Public urged to prepare for hurricane season

May 21, 2008 7:00:57 PM PDT
State leaders held a meeting Wednesday to discuss hurricane season preparations.

The message comes after severe weather barreled through the area recently, and in advance of hurricane season which starts June 1.

In Pittsboro Tuesday, winds as high as 70-miles-an-hour ripped a tree from the ground.

Tornadoes in Onslow and Bertie counties damaged dozens of homes and businesses last week. Several people were hurt. Wednesday, Governor Easley declared a state disaster for both counties.

State leaders have some tips on how you can be ready when severe weather strikes.

The governor's office is focusing its attention on hurricane season and putting together preparedness kits.

Unlike the severe weather seen over the past few weeks, they say hurricanes are more predictable, which is why they say everyone should be more prepared.

State Crime Control and Public Safety Secretary Bryan Beatty announced the state's annual warning, in advance of hurricane preparedness week, which begins statewide next week.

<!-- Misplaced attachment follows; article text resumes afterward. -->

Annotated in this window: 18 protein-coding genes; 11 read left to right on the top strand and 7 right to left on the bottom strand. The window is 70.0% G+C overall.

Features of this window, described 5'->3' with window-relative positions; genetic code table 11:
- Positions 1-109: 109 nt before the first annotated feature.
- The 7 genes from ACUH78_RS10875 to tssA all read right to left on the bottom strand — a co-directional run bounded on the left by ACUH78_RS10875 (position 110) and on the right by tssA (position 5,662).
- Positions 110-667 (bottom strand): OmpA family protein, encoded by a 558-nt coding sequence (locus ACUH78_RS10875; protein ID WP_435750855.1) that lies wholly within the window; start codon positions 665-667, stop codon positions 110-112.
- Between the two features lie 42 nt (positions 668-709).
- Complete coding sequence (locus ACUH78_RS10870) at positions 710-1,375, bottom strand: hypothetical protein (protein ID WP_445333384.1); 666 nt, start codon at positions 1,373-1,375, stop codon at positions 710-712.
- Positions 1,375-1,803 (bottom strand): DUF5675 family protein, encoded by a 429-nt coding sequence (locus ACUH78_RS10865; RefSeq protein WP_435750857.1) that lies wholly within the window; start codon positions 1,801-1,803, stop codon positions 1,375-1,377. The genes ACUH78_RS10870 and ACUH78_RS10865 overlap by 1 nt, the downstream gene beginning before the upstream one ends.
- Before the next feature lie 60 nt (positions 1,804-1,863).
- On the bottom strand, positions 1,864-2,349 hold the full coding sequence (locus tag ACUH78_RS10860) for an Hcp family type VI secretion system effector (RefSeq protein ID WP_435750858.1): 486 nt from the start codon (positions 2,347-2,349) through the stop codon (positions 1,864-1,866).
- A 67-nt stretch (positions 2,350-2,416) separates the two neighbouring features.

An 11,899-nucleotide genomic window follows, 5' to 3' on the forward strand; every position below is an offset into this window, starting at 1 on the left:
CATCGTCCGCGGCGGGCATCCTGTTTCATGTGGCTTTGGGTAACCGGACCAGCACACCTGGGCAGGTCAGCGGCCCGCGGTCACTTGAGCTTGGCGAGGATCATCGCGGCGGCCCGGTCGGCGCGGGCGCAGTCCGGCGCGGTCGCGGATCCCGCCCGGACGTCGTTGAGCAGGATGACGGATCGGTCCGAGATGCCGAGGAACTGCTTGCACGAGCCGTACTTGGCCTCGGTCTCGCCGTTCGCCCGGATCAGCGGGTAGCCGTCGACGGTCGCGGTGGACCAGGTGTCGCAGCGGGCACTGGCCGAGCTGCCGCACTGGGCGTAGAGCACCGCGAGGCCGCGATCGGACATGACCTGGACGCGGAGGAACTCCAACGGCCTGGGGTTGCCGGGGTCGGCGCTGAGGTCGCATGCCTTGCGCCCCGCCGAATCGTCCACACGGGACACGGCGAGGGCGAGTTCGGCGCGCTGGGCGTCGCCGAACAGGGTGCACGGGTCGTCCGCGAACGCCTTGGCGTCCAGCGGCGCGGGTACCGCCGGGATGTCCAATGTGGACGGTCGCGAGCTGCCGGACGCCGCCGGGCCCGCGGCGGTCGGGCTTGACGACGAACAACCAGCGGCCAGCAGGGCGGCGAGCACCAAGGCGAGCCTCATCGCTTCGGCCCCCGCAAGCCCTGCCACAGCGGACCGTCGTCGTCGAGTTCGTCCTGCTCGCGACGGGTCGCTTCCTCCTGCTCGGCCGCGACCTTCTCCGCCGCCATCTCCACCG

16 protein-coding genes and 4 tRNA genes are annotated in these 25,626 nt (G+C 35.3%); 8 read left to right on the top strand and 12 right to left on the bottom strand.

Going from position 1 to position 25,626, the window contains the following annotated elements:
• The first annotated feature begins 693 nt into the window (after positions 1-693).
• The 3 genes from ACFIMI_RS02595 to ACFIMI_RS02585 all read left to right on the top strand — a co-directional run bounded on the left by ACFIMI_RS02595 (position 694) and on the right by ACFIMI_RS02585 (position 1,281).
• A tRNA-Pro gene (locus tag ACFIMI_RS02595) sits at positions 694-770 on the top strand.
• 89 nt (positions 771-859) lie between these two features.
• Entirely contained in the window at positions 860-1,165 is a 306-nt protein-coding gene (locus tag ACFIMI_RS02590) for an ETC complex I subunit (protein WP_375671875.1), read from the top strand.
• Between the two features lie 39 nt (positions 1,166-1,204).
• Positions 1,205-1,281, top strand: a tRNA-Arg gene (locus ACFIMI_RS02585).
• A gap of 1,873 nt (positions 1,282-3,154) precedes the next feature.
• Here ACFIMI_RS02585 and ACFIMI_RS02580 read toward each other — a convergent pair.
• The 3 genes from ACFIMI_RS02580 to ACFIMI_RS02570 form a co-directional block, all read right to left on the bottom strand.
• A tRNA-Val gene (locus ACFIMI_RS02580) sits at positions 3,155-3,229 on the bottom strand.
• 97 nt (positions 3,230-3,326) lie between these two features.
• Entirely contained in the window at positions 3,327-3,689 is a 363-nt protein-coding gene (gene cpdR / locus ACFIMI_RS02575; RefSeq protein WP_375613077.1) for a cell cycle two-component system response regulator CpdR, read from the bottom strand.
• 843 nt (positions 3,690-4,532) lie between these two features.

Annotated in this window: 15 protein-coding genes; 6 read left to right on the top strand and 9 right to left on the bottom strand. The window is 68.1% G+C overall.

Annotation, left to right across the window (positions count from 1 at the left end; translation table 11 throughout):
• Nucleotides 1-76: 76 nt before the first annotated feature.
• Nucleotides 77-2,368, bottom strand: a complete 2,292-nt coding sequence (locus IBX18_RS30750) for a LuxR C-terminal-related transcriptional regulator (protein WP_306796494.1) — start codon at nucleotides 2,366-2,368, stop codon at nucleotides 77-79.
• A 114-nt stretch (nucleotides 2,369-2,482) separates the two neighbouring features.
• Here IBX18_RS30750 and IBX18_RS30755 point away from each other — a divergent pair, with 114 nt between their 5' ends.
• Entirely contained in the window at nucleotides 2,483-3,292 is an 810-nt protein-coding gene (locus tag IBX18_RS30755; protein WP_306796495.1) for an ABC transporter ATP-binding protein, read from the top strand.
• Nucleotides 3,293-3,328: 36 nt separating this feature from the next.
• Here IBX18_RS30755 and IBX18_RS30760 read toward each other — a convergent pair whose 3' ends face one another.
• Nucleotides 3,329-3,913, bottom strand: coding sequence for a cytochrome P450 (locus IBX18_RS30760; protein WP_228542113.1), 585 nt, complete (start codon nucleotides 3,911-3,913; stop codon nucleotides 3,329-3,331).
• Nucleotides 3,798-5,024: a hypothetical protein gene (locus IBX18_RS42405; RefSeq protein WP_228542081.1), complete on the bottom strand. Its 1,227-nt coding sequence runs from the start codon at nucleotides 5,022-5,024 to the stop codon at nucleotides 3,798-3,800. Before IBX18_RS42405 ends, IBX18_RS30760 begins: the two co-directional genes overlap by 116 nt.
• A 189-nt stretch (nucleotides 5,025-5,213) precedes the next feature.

He is urging everyone to assemble an emergency kit with toiletries, batteries, flashlights, weather radios, non perishables and evacuation plans for the entire family.

"Put together your family emergency preparedness kit so that you can take care of yourself for three to seven days if necessary," Beatty said.

Leaders say flooding during Hurricane Floyd in 1999 taught them the lesson of how important preparation can be.

"Getting people out of storm surge areas and preventing them from having flooding problems, I think is a major concern for us and the evacuation of folks in hurricanes," NC Division EMS Director Doug Hall said.

It is why first responders says they have spent the last two days training.

This week more than a dozen agencies worked two mock scenarios around the clock --one a flood, the other a category four hurricane-- to get ready whenever severe weather really strikes.

"The state, city and county agencies are prepared to respond to natural disasters, but we're counting on each of you to do your part," Beatty said.


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